Hearing loss is a health concern that most people don’t even realize they have until it’s very noticeable – and even then, they may assume that it’s a temporary problem or that it’s not so problematic.

 
If no single significant event occurred that may have caused a sudden change in hearing ability, it’s typically a slow decline. These are among the most common signs that you or someone you know might have a hearing loss:

  • Asking people to repeat themselves often
  • Difficulty following conversations that involve more than two people
  • Thinking that others are mumbling or speaking quietly
  • Difficulty hearing speech in noisy situations
  • People commenting about how loud your TV or radio is
  • Inappropriate responses during conversation
  • Stress from straining to hear what others are saying
  • Withdrawing from enjoyable social situations more often
  • Family history of hearing loss
  • Taking medications that can harm the hearing system
  • Diabetes, heart, circulation, or thyroid problems
  • History of exposure to loud sounds at work or leisure

Family history of hearing loss

Family history of hearing loss

Loud noise exposure at work

History of exposure to loud sounds at work

TV volume turned too high

People commenting about TV noise

Hearing loss is usually gradual, and by identifying these symptoms, you’ve covered step one in the diagnosis process. But only an accurate hearing exam can reveal if you are having difficulty with specific sounds or if your hearing as a whole is suffering. Please contact us today to schedule an exam if you have identified one or more of these common signs of a hearing loss.


Frequently Asked Questions

Are some types of hearing loss easier to treat?
Hearing loss is a puzzle that our professionals love to solve, and it is based on your individual experiences, lifestyle, and severity of impairment. There is no one-size-fits-all treatment method for hearing loss — it’s based on the sounds that you can’t hear, which vary greatly, and the sounds that you want to be able to hear.A quality hearing system from a reputable manufacturer isn’t effective until an experienced Audiologist programs the hearing aids with the science and art to allow comfort of hearing, clarity and benefit.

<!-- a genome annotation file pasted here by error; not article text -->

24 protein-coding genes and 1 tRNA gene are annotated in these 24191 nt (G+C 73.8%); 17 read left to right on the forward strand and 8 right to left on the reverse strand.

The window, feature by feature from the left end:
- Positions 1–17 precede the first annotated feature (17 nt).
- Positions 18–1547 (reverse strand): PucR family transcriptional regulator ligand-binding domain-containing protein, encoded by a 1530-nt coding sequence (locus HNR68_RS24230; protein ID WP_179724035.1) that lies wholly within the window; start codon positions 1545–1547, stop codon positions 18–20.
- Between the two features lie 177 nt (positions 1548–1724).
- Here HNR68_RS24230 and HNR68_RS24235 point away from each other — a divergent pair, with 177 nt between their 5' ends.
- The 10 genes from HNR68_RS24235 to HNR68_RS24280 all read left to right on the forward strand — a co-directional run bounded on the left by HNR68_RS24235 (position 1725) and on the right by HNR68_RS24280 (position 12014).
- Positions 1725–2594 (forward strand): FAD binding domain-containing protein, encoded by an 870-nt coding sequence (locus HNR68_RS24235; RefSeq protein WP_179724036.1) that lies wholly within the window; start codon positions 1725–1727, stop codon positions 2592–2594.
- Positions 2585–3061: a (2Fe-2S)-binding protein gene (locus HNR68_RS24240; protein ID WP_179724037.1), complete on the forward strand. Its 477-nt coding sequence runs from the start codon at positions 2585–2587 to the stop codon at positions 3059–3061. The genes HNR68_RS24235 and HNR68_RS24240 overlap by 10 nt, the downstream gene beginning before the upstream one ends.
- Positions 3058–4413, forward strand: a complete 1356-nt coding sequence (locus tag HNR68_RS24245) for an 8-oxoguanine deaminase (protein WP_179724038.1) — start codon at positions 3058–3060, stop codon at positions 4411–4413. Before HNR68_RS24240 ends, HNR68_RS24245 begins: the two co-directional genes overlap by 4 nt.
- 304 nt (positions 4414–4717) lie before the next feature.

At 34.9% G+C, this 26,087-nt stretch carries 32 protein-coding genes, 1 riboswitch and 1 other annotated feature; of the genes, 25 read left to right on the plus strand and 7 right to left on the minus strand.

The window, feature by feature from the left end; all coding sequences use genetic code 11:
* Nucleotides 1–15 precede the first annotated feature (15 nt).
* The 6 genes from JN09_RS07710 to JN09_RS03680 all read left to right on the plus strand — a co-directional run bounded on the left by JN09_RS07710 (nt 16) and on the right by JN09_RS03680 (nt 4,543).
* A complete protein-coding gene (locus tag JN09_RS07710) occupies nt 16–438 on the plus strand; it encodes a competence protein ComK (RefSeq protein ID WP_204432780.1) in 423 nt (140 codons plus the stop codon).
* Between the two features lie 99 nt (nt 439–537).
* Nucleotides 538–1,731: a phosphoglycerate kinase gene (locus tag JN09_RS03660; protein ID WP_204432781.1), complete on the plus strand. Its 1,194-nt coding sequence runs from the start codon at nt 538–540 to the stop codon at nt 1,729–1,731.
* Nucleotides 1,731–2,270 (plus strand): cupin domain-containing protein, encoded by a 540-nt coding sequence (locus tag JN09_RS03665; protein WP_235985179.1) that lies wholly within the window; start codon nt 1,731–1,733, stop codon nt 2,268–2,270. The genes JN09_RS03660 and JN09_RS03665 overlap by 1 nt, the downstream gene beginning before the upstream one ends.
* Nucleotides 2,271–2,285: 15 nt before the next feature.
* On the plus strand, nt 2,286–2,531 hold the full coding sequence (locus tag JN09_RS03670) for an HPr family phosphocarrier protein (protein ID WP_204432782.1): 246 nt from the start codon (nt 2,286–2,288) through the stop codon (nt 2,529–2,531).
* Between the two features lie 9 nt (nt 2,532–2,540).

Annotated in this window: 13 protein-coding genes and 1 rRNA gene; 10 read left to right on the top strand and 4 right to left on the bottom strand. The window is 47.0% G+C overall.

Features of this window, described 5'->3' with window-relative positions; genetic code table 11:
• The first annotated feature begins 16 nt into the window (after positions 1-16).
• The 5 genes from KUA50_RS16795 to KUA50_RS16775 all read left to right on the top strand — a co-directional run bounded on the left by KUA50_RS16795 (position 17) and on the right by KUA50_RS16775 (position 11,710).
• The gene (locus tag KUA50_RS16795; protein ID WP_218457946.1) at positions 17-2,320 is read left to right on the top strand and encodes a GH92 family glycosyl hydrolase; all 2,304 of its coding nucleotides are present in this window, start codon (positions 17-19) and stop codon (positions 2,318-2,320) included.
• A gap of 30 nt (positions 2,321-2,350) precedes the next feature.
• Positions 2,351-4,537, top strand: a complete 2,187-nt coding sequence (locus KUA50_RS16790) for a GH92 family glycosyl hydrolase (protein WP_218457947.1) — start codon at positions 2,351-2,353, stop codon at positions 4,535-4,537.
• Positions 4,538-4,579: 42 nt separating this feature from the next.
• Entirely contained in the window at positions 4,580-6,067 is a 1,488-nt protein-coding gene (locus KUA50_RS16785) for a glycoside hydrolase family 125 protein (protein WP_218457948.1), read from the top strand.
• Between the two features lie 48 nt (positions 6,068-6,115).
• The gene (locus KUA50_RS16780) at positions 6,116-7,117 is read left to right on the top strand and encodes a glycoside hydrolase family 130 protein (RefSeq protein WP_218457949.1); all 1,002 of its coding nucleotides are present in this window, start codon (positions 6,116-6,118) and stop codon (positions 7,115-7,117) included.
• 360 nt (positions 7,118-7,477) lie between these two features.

Identifying the presence of hearing loss is only the first step. Education about the cause and treatment options are essential for proper management and hearing success. We are pleased to educate you about your hearing and available options.

Are there any health downsides to not treating hearing loss?
Research has established a relationship between hearing loss and dementia. There is strong evidence that hearing loss that is not treated accelerates shrinkage of brain-tissue especially in the areas of the brain that receives auditory input. This shrinkage occurs when the ear is not hearing and therefore cannot stimulate the brain with sound. Properly fit hearing aids help to maintain sound stimulation to the auditory areas of the brain and continue to allow for social engagement rather than withdrawing socially because of inability to hear and understand. In addition, those with a mild hearing loss are 3 times more likely to fall down as those without, and the likelihood of falls increases as degree of hearing loss increases. There’s more. Hearing loss has also been linked to diabetes, cardiovascular disease, smoking and other circulatory conditions.
At what age do people normally start getting hearing loss?
The onset of hearing loss varies among people based on lifestyle, family history and health. Most people don’t begin to experience symptoms until their 30’s and 40’s and by age 55, routine hearing exams become a greater importance. One-third of people beyond the age of 65 have some degree of hearing loss, however mild or severe, and that share in the elderly population increases as they age.
How can I improve my hearing?
Unfortunately, many forms of hearing loss are permanent because there is no cure. Treatment methods that feature amplification fit to your specific hearing loss by a hearing care professional typically have the highest user satisfaction for improved hearing and improved quality of life.
How can I prevent hearing loss?
Protecting your hearing from noise levels greater than 85 decibels at work and during leisurely activities will greatly reduce your chances of noise-induced hearing loss. Many manufacturing jobs require hearing protection in loud environments, but hearing protection is also recommended while ATV riding, hunting, attending concerts and sporting events, and playing music — all situations where your hearing is vulnerable.
Is hearing loss hereditary?
Though it is difficult to say what genetic factors predispose individuals to hearing loss, there seems to be a connection. Some genetic disorders present at birth cause a hearing loss, but in the absence of a disease, hearing loss can still have a basis in your genetics.
What should I do if I get sudden hearing loss?
See and ear specialist immediately such as an Ear, Nose and Throat physician; sudden hearing loss is considered a medical emergency. Sudden hearing loss typically resolves on its own within two weeks, but it might not — meaning your hearing might be gone for good. Seeking medical assistance within 72 hours of the onset of sudden hearing loss greatly improves the chances that your hearing will recover.